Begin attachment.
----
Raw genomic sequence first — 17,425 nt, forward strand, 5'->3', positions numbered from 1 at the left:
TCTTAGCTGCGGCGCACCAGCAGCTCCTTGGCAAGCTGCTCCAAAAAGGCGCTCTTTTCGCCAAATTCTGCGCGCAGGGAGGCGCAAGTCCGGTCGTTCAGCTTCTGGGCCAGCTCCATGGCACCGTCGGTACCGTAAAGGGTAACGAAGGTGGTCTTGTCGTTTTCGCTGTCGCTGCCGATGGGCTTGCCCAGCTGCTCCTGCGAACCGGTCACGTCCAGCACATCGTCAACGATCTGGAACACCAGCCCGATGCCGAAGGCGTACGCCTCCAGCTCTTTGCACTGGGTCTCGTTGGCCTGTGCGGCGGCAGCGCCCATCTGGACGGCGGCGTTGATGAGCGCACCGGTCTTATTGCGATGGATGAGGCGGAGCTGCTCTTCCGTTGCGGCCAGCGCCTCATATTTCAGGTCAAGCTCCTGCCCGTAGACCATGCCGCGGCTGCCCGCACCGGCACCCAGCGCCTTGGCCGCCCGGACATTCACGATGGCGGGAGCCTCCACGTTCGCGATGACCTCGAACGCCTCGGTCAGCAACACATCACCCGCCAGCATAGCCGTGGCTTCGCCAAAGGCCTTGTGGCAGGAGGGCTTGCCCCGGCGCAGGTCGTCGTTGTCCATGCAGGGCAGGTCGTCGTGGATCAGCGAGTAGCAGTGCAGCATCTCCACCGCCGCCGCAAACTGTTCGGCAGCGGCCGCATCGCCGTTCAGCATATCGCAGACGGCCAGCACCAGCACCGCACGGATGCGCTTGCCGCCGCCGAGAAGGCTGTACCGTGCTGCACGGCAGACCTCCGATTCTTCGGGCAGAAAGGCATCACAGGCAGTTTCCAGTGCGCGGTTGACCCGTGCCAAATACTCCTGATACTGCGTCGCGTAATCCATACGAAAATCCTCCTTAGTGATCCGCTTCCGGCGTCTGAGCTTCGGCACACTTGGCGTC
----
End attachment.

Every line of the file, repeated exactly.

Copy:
Raw genomic sequence first — 17,425 nt, forward strand, 5'->3', positions numbered from 1 at the left:
TCTTAGCTGCGGCGCACCAGCAGCTCCTTGGCAAGCTGCTCCAAAAAGGCGCTCTTTTCGCCAAATTCTGCGCGCAGGGAGGCGCAAGTCCGGTCGTTCAGCTTCTGGGCCAGCTCCATGGCACCGTCGGTACCGTAAAGGGTAACGAAGGTGGTCTTGTCGTTTTCGCTGTCGCTGCCGATGGGCTTGCCCAGCTGCTCCTGCGAACCGGTCACGTCCAGCACATCGTCAACGATCTGGAACACCAGCCCGATGCCGAAGGCGTACGCCTCCAGCTCTTTGCACTGGGTCTCGTTGGCCTGTGCGGCGGCAGCGCCCATCTGGACGGCGGCGTTGATGAGCGCACCGGTCTTATTGCGATGGATGAGGCGGAGCTGCTCTTCCGTTGCGGCCAGCGCCTCATATTTCAGGTCAAGCTCCTGCCCGTAGACCATGCCGCGGCTGCCCGCACCGGCACCCAGCGCCTTGGCCGCCCGGACATTCACGATGGCGGGAGCCTCCACGTTCGCGATGACCTCGAACGCCTCGGTCAGCAACACATCACCCGCCAGCATAGCCGTGGCTTCGCCAAAGGCCTTGTGGCAGGAGGGCTTGCCCCGGCGCAGGTCGTCGTTGTCCATGCAGGGCAGGTCGTCGTGGATCAGCGAGTAGCAGTGCAGCATCTCCACCGCCGCCGCAAACTGTTCGGCAGCGGCCGCATCGCCGTTCAGCATATCGCAGACGGCCAGCACCAGCACCGCACGGATGCGCTTGCCGCCGCCGAGAAGGCTGTACCGTGCTGCACGGCAGACCTCCGATTCTTCGGGCAGAAAGGCATCACAGGCAGTTTCCAGTGCGCGGTTGACCCGTGCCAAATACTCCTGATACTGCGTCGCGTAATCCATACGAAAATCCTCCTTAGTGATCCGCTTCCGGCGTCTGAGCTTCGGCACACTTGGCGTC